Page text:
Sophomore Morris Claiborne will make the other side of the field just as uninviting, and the safeties—senior Jai Eugene, junior Brandon Taylor, redshirt freshman Craig Loston, and freshman Eric Reid should be free to roam and reap all over the field.
The special teams should be solid again, as seniors Josh Jasper and Derek Helton return, and LSU is not short on return options with Peterson, Russell Shepard, Ron Brooks, and Ware.
So the critical question facing Miles—as his seat warms up, according to some in the media and an impatient fanbase—is "Can a revamped offensive line allow junior Jordan Jefferson to finally reach his potential and get the Tigers' offense rolling again?"
Oh, and he may want to invest in a watch with a second hand.
Another major obstacle for these Tigers is a schedule that looks to be one of the toughest in the nation, yet a deeper look indicates that it may be oddly manageable .
The Chic-Fil-a Kickoff Game places LSU in a position it hasn't found itself in for over a decade, an underdog in the season opener to UNC —ranked higher in almost every preseason poll—as many pundits are expecting the Tar Heels to field one of the most dominating defenses in the country.
However, UNC returns a shaky offense at best, with a quarterback that has struggled even more than Jefferson to reach his potential, and LSU holds an all-time 5-1 record over the Tar Heels.
Moreover, the speed advantage in a dome on turf should make this a track meet that UNC will have a hard time keeping up in.
Then after two SEC opponents (at Vanderbilt and Mississippi State) that LSU struggled to beat last year, the Tigers welcome the West Virginia Mountaineers to Death Valley .
The Tigers haven’t faced a Big East team since 1989 (loss to Syracuse in the HOF Bowl) but beat recently departed Big East (now ACC) opponents Miami and Virginia Tech pretty handily in 2006 and 2007, respectively.
A third straight home game against the (new head coach) Derek Dooley-led Tennessee Volunteers might prove interesting but should favor the Tigers, as UT will be breaking in new players all over the field, including QB and other skilled positions.
Even a road trip to the swamp in Gainesville could find the Tigers favored —assuming they are still unbeaten at that point—as the Gators will be replacing most of their defense and all of their "Super Hero" action figures.
The first-ever meeting with in-state McNeese State should provide a nice scrimmage for the stretch run that starts at Auburn, where second-year head coach Gene Chizik has the "EaglePlainsTigerWarMen" setting higher expectations and preparing to compete for the SEC West again.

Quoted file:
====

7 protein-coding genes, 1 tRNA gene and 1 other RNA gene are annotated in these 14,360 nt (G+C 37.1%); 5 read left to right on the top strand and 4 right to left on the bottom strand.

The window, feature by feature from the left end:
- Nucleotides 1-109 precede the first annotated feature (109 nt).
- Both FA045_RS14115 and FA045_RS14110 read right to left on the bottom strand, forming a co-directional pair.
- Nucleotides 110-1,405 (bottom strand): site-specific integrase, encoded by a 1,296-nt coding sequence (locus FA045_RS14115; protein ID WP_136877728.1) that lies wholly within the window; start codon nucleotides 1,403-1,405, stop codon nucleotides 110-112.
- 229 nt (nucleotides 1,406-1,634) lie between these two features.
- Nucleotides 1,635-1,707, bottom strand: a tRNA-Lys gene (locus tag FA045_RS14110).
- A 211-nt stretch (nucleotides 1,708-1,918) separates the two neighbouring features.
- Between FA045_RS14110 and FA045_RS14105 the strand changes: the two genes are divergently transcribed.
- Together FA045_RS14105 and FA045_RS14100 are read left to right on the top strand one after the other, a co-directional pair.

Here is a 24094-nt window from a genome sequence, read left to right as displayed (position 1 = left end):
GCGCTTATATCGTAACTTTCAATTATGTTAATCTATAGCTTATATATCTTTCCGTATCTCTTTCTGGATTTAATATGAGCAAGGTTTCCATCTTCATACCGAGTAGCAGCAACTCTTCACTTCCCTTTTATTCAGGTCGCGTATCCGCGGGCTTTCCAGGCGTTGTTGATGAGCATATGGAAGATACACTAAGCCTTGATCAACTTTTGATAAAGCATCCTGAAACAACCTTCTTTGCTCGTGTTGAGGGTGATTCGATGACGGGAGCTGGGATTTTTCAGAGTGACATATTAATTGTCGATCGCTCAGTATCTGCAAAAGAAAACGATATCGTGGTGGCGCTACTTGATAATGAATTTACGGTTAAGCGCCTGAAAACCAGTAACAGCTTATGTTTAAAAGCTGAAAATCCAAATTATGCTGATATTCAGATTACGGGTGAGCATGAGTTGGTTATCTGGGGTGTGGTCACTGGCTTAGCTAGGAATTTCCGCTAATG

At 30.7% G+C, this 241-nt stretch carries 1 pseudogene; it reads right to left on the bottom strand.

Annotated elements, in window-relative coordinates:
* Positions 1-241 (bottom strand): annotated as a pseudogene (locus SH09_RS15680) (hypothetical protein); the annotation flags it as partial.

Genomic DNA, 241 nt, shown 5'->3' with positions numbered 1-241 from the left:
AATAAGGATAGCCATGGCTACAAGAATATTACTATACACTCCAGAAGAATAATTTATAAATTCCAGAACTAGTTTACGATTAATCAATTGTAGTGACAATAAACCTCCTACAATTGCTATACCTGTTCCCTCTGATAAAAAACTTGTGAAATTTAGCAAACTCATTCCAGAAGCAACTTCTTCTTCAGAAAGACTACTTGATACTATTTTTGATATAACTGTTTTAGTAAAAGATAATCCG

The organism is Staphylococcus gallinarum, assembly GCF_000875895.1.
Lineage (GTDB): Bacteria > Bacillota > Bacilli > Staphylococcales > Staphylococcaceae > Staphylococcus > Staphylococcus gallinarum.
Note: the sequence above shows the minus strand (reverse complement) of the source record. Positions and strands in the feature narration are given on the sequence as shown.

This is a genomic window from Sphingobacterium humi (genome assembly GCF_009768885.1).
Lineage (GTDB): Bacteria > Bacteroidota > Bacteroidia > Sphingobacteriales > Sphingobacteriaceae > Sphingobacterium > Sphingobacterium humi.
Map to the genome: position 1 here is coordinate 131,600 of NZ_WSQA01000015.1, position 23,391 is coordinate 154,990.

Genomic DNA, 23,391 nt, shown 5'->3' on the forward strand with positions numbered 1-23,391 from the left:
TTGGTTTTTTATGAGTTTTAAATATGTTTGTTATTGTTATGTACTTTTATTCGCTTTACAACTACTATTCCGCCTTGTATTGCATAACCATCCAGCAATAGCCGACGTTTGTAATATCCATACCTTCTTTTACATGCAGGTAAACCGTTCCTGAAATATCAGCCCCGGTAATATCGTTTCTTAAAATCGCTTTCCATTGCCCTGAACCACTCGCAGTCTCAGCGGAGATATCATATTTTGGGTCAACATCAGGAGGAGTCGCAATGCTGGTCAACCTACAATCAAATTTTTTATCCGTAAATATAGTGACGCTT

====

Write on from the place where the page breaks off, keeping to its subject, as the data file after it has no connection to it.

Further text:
Auburn and LSU—with the exception of last year’s blowout win by the Bayou Bengals—always play close, and this year should be an epic battle.
If LSU is still unbeaten at this point in the season, expect Saban Bowl IV to be hyped as the game of the century.
Both LSU and Alabama have an extra week to prepare for the Nov. 6 showdown in Death Valley, and all three of the previous match-ups have been close and controversial. Despite losing the last two, LSU has won seven of the last 10 and should have an advantage in front of 93,000 or so hostile Tigers faithful.
The Tigers stay home for the next two —homecoming vs. UL-Monroe and Ole Miss —a game the Tigers should carry a chip on their shoulder for, considering the Magnolia Trophy has been in Oxford for the last two years and the desire to erase the memory of the last-second loss last year at Vaught-Hemingway Stadium.
A final test against the always-tough Arkansas Razorbacks could be the last hurdle in the race to return to Atlanta for the SEC championship.
This could truly be the make-or-break year for the Miles regime at LSU—despite an unfavorable (for the team) buyout in his lucrative contract. Tigers fans are known to be some of the most vocal and demanding in the country. It’s doubtful they would stand for another lackluster year.
While it can be said, and statistically proven, that LSU improved significantly in 2009 from 2008, it was not enough to ease the pain felt by the Tigers faithful.
Another 8-4 (or worse) regular season would make the climate in Baton Rouge unbearable for both the coach and the administration.
A record of 10-2 (or better) would turn the heat down, while a division and/or conference championship would turn the heat off altogether.
My prediction: LSU will be the surprise story of 2010 . Expectations couldn’t be much worse for a team with this much talent, and despite some legitimate criticism hurled at Miles for questionable game and clock management at times, he knows how to win, with a .687 all-time (.772 at LSU) winning percentage.
What's more, he has an experienced and highly respected coaching staff that has all the resources necessary to field a special football team.
Look for Jefferson to step up at quarterback, with extreme talents like Shepard, Terrence Toliver, Rueben Randle, Chris Tolliver, Ford, Ridley, Ware, and others to provide an embarrassment of riches that will be very difficult for opposing defenses to slow down, much less stop if (as I expect they will) the offensive line can provide a little better protection.
As I stated above, the defense will be one of the best in the country and I will be looking for Miles to regain his feared "Mad Hatter" persona and be in the discussion by mid-season and through the end of the year as the National Coach of the Year, with several players in the mix for individual position awards.
According to the Chinese Calendar, 2010 is the Year of the Tiger. I fully agree. Don’t believe the hype; the rumors of this powerhouse’s demise are GREATLY exaggerated .
LSU will win the West and the SEC; that should get the Tigers into the BCS national championship game, and you know how that works!